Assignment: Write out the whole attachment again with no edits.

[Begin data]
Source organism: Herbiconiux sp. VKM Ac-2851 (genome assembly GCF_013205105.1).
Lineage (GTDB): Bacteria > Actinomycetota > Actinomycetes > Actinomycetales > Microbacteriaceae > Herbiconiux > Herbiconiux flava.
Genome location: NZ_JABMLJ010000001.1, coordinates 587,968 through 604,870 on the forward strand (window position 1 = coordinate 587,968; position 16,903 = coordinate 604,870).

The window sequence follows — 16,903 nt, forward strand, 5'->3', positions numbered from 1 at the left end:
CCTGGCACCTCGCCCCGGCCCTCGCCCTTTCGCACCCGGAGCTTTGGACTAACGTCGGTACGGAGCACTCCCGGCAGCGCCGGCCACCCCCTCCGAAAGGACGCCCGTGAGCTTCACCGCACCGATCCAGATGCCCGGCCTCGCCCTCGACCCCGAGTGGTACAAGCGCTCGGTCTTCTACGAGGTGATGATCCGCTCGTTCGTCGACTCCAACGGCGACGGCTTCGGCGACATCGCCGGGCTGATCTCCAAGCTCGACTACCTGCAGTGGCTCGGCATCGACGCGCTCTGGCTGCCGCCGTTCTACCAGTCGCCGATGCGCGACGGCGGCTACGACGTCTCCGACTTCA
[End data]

Source organism: Herbiconiux sp. VKM Ac-2851 (genome assembly GCF_013205105.1).
Lineage (GTDB): Bacteria > Actinomycetota > Actinomycetes > Actinomycetales > Microbacteriaceae > Herbiconiux > Herbiconiux flava.
Genome location: NZ_JABMLJ010000001.1, coordinates 587,968 through 604,870 on the forward strand (window position 1 = coordinate 587,968; position 16,903 = coordinate 604,870).

The window sequence follows — 16,903 nt, forward strand, 5'->3', positions numbered from 1 at the left end:
CCTGGCACCTCGCCCCGGCCCTCGCCCTTTCGCACCCGGAGCTTTGGACTAACGTCGGTACGGAGCACTCCCGGCAGCGCCGGCCACCCCCTCCGAAAGGACGCCCGTGAGCTTCACCGCACCGATCCAGATGCCCGGCCTCGCCCTCGACCCCGAGTGGTACAAGCGCTCGGTCTTCTACGAGGTGATGATCCGCTCGTTCGTCGACTCCAACGGCGACGGCTTCGGCGACATCGCCGGGCTGATCTCCAAGCTCGACTACCTGCAGTGGCTCGGCATCGACGCGCTCTGGCTGCCGCCGTTCTACCAGTCGCCGATGCGCGACGGCGGCTACGACGTCTCCGACTTCA